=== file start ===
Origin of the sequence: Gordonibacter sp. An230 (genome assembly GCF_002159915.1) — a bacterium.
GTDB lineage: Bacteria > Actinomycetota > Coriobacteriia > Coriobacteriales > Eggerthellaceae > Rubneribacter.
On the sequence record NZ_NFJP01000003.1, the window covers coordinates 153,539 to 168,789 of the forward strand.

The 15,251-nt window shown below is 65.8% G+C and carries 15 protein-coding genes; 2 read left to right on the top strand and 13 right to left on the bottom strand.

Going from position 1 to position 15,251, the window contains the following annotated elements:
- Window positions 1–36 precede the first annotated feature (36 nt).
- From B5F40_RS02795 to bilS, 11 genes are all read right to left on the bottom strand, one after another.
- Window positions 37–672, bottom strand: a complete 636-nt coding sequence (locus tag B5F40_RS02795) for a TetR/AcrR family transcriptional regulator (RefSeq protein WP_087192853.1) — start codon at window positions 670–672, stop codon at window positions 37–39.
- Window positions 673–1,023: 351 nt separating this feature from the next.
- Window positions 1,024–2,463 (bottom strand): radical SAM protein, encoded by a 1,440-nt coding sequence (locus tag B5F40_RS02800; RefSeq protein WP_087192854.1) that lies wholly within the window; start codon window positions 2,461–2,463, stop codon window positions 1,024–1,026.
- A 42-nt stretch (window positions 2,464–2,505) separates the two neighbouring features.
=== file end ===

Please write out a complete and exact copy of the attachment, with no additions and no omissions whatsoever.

Origin of the sequence: Gordonibacter sp. An230 (genome assembly GCF_002159915.1) — a bacterium.
GTDB lineage: Bacteria > Actinomycetota > Coriobacteriia > Coriobacteriales > Eggerthellaceae > Rubneribacter.
On the sequence record NZ_NFJP01000003.1, the window covers coordinates 153,539 to 168,789 of the forward strand.

The 15,251-nt window shown below is 65.8% G+C and carries 15 protein-coding genes; 2 read left to right on the top strand and 13 right to left on the bottom strand.

Going from position 1 to position 15,251, the window contains the following annotated elements:
- Window positions 1–36 precede the first annotated feature (36 nt).
- From B5F40_RS02795 to bilS, 11 genes are all read right to left on the bottom strand, one after another.
- Window positions 37–672, bottom strand: a complete 636-nt coding sequence (locus tag B5F40_RS02795) for a TetR/AcrR family transcriptional regulator (RefSeq protein WP_087192853.1) — start codon at window positions 670–672, stop codon at window positions 37–39.
- Window positions 673–1,023: 351 nt separating this feature from the next.
- Window positions 1,024–2,463 (bottom strand): radical SAM protein, encoded by a 1,440-nt coding sequence (locus tag B5F40_RS02800; RefSeq protein WP_087192854.1) that lies wholly within the window; start codon window positions 2,461–2,463, stop codon window positions 1,024–1,026.
- A 42-nt stretch (window positions 2,464–2,505) separates the two neighbouring features.